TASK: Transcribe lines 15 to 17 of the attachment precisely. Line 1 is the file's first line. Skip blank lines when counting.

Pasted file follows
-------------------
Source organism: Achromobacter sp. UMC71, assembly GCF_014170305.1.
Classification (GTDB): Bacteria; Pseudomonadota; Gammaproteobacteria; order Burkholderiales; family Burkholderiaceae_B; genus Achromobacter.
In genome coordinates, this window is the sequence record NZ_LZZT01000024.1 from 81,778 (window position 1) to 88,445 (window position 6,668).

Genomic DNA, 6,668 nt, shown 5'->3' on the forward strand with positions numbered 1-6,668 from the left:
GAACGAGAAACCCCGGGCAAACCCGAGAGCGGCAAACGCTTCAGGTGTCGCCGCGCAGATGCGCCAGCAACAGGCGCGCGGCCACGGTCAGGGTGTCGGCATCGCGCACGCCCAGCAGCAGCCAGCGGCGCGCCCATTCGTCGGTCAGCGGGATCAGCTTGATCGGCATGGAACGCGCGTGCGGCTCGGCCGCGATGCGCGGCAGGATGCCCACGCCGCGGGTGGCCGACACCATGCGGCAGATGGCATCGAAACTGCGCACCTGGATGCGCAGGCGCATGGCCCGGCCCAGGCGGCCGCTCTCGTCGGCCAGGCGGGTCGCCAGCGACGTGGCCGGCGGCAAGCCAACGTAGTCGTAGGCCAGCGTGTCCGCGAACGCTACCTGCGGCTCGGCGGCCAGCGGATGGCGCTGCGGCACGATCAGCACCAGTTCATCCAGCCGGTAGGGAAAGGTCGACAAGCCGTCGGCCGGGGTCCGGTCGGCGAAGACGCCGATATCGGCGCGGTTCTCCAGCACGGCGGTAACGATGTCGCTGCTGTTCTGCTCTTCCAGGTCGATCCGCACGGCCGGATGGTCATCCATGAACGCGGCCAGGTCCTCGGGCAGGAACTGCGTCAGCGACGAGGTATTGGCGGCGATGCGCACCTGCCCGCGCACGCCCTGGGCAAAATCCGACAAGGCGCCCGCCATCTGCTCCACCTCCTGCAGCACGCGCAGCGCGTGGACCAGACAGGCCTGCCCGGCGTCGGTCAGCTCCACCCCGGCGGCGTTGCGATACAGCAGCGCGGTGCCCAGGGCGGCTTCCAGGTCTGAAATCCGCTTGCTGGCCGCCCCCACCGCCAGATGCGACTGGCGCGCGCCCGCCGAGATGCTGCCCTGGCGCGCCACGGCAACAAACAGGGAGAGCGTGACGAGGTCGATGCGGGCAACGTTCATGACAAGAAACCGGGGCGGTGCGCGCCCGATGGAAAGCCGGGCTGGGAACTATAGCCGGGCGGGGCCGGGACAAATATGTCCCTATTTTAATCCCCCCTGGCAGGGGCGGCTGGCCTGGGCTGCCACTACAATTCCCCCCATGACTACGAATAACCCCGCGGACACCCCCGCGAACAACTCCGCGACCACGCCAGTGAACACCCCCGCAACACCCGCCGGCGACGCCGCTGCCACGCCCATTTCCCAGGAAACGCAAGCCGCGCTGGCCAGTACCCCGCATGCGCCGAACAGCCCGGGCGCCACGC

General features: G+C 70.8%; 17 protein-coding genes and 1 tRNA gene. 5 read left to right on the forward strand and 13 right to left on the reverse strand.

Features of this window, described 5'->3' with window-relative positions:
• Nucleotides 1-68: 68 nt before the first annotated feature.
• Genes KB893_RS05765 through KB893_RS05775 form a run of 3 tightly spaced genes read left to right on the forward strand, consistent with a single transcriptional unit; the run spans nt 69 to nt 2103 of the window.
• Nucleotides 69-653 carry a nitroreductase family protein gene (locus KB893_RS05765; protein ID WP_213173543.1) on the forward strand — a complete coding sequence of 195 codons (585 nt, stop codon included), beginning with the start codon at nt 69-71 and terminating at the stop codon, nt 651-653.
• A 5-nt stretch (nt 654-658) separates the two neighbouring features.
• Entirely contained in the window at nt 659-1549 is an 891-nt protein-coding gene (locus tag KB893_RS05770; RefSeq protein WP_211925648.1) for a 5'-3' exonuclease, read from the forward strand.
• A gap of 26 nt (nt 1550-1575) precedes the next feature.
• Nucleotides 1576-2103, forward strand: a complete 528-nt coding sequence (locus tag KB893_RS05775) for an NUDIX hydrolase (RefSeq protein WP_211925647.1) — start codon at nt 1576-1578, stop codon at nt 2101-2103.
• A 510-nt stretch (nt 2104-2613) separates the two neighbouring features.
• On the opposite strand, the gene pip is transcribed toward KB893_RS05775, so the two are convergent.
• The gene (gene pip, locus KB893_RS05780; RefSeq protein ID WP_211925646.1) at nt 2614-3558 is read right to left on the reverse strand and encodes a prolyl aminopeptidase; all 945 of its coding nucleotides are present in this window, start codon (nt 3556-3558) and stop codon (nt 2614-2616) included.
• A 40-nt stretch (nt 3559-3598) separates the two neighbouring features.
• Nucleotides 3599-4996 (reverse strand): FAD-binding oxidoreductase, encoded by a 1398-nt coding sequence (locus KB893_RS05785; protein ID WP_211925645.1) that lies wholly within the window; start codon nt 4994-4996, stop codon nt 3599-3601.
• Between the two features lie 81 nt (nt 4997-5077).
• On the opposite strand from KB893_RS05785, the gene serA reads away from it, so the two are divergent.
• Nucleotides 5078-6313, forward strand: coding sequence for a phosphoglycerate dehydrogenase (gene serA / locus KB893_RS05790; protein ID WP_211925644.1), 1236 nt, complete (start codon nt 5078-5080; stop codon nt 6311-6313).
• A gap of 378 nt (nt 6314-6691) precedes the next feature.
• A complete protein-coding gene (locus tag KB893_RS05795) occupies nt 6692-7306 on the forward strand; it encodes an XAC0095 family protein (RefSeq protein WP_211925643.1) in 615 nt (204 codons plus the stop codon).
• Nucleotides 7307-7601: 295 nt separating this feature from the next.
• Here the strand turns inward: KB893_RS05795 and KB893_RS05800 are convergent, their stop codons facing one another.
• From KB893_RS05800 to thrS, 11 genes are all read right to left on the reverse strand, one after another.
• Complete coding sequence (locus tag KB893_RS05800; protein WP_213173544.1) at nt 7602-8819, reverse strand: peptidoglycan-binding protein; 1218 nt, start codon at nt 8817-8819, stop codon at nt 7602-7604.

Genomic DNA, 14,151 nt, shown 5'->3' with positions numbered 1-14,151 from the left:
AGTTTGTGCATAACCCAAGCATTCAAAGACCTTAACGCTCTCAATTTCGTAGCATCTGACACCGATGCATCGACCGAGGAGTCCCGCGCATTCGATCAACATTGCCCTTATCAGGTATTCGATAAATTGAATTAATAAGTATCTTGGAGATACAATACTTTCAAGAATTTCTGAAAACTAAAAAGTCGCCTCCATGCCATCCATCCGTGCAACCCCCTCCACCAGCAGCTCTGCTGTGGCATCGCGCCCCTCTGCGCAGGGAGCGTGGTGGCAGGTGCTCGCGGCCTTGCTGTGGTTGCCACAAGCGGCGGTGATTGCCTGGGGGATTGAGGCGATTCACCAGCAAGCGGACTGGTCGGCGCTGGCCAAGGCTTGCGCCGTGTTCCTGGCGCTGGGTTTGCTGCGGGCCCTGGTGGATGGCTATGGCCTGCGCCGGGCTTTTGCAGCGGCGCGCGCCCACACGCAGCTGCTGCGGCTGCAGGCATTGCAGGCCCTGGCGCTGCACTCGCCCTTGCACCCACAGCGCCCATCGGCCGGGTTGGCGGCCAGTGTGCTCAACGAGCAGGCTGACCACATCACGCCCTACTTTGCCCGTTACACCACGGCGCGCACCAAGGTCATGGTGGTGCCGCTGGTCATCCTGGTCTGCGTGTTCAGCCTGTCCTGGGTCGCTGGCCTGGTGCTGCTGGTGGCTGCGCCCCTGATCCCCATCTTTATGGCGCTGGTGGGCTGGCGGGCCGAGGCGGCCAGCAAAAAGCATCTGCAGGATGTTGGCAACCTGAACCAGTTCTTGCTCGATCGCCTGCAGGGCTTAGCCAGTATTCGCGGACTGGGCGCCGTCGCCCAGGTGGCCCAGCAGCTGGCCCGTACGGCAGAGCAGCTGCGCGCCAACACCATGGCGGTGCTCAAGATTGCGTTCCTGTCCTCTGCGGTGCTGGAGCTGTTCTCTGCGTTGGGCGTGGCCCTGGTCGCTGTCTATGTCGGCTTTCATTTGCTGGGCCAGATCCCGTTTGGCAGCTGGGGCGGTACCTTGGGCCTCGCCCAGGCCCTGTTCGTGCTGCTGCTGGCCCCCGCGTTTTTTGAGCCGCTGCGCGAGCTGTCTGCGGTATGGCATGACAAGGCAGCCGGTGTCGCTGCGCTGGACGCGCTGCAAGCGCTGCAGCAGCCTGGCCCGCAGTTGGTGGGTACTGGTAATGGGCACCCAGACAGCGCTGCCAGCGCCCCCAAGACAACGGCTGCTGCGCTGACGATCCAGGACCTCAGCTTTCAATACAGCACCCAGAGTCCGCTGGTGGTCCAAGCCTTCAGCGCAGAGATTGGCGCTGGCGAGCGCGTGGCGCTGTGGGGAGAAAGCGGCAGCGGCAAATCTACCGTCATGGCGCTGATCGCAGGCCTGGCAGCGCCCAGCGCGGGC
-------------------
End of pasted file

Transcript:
• A 510-nt stretch (nt 2104-2613) separates the two neighbouring features.
• On the opposite strand, the gene pip is transcribed toward KB893_RS05775, so the two are convergent.
• The gene (gene pip, locus KB893_RS05780; RefSeq protein ID WP_211925646.1) at nt 2614-3558 is read right to left on the reverse strand and encodes a prolyl aminopeptidase; all 945 of its coding nucleotides are present in this window, start codon (nt 3556-3558) and stop codon (nt 2614-2616) included.